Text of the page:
Author(s): van der Bilt A, van Kampen FM, Cune MS
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Abstract Oral Rehabilitation by means of implant-retained mandibular overdentures is known to improve the oral function. The improvement may depend on the degree of retention and stability of the denture and thus on the type of attachment. In this within-patient cross-over clinical trial, we examined the hypothesis that more retention and stability of the overdenture improves the masticatory function. Eighteen patients received two permucosal implants, a new overdenture, and, successively, three different suprastructure modalities: a magnet, a ball, and a bar-clip attachment. We quantified aspects of the oral function by measuring the electromyographic activity of the jaw muscles and the jaw movement during chewing. The muscle activity was significantly lower for the unsupported new mandibular denture compared with values for the supported new denture. No significant differences in muscle activity were observed among the three attachment types. Furthermore, we did not observe significant differences in jaw muscle activity between the old unsupported denture and the new supported denture, despite significant differences in masticatory performance. Measuring muscle activity during chewing will thus not provide adequate information about masticatory function. Thus, subjects chewed more efficiently after implant treatment. No changes in cycle duration or in jaw movement parameters were observed among the various measurement moments.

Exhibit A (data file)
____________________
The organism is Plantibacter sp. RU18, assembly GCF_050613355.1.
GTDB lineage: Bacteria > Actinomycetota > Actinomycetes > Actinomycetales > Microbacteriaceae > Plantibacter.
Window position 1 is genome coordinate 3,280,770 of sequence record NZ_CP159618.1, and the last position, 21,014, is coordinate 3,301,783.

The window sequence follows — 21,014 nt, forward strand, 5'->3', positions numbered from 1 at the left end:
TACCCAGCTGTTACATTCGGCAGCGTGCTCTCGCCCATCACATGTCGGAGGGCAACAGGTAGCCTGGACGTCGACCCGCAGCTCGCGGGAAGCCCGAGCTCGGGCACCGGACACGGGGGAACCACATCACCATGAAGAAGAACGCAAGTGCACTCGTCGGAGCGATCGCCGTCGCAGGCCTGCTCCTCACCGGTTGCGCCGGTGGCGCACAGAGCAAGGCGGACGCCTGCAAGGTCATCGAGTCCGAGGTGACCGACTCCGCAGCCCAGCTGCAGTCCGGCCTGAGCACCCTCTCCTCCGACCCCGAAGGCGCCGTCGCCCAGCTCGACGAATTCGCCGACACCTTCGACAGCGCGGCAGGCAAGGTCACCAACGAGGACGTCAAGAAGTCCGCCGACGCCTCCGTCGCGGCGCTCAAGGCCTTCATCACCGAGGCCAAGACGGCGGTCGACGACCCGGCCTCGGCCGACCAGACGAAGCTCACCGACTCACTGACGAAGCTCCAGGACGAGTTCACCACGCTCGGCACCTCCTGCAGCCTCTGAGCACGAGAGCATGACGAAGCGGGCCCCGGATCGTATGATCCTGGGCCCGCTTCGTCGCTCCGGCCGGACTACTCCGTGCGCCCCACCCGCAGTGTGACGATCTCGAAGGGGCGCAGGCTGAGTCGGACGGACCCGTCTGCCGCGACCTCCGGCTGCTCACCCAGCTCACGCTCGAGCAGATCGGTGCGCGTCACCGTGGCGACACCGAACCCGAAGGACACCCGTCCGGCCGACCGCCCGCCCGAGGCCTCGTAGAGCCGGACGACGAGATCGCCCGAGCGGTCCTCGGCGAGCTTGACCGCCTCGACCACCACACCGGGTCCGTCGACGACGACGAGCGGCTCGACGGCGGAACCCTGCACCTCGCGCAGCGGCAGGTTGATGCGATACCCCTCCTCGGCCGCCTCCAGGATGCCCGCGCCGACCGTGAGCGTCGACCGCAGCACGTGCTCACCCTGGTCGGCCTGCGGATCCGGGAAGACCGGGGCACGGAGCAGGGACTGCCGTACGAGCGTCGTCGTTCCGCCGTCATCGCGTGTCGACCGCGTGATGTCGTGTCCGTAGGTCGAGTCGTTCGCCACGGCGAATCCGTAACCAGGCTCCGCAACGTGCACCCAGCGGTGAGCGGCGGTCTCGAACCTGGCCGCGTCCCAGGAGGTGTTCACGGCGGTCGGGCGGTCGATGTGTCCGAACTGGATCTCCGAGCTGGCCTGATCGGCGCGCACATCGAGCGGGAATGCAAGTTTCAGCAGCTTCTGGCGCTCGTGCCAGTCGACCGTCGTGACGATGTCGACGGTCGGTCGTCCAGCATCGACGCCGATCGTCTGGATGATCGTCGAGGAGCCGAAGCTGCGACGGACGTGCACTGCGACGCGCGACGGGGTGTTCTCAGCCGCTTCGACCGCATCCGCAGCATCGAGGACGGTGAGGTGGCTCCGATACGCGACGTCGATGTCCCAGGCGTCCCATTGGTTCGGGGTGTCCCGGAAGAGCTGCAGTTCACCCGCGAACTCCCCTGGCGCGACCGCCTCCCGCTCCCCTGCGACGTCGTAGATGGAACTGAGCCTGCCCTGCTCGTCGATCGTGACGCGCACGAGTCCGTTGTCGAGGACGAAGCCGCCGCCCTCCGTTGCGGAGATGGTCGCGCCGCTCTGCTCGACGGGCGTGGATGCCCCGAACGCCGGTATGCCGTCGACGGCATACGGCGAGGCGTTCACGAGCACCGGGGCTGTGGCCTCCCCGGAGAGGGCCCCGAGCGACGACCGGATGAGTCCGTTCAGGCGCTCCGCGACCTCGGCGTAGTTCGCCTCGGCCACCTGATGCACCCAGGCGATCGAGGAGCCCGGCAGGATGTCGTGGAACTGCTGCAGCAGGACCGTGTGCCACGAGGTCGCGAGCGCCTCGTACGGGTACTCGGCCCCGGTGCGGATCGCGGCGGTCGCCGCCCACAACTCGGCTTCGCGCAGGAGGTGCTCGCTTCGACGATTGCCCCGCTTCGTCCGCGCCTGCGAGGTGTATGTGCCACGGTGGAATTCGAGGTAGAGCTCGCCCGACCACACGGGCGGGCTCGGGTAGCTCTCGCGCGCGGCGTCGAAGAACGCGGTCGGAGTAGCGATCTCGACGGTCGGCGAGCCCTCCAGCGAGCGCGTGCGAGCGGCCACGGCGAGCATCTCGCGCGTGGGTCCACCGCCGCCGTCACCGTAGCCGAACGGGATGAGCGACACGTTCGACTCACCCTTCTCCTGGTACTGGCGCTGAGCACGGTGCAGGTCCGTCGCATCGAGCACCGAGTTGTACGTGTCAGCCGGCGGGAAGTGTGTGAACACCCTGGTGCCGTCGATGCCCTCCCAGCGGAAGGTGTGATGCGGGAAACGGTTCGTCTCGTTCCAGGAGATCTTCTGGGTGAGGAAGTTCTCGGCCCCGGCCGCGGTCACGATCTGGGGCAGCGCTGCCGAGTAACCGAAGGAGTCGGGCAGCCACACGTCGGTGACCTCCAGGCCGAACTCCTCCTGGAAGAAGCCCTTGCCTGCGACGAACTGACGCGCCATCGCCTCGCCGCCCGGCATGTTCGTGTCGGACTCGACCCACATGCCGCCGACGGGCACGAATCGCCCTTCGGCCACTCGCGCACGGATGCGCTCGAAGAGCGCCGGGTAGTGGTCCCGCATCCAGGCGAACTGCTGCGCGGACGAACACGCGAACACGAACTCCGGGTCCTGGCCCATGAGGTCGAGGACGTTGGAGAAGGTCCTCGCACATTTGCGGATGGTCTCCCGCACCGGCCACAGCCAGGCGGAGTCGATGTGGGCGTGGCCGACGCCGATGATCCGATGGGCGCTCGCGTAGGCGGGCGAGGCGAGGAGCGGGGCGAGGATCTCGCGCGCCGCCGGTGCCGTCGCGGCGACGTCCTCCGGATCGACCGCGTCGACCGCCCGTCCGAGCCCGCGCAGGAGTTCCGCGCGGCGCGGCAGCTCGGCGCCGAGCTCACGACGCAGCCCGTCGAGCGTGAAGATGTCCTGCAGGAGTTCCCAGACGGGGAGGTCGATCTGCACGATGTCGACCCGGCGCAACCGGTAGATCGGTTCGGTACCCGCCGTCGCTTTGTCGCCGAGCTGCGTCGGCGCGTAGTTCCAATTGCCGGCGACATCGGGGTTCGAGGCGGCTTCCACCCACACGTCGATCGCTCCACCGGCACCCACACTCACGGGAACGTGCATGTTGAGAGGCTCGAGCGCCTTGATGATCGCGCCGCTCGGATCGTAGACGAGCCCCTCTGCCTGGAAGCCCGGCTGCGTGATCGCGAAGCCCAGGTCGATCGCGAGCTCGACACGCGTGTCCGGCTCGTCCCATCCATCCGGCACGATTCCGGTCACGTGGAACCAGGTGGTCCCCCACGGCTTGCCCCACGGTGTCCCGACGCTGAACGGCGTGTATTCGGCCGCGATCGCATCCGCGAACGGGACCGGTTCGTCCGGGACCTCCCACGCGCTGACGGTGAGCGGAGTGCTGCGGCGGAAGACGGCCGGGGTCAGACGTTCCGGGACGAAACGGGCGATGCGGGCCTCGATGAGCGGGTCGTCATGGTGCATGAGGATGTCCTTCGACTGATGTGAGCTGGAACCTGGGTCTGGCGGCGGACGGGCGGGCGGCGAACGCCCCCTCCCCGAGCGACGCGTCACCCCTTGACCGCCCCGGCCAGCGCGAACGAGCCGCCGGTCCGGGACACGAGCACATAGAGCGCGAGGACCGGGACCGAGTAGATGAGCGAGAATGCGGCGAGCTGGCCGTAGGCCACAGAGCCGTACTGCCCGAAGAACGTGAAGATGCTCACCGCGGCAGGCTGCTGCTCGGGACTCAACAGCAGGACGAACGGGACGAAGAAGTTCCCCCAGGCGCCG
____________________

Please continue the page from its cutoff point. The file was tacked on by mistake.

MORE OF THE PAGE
This article was published in Eur J Oral Sci
and referenced in Dentistry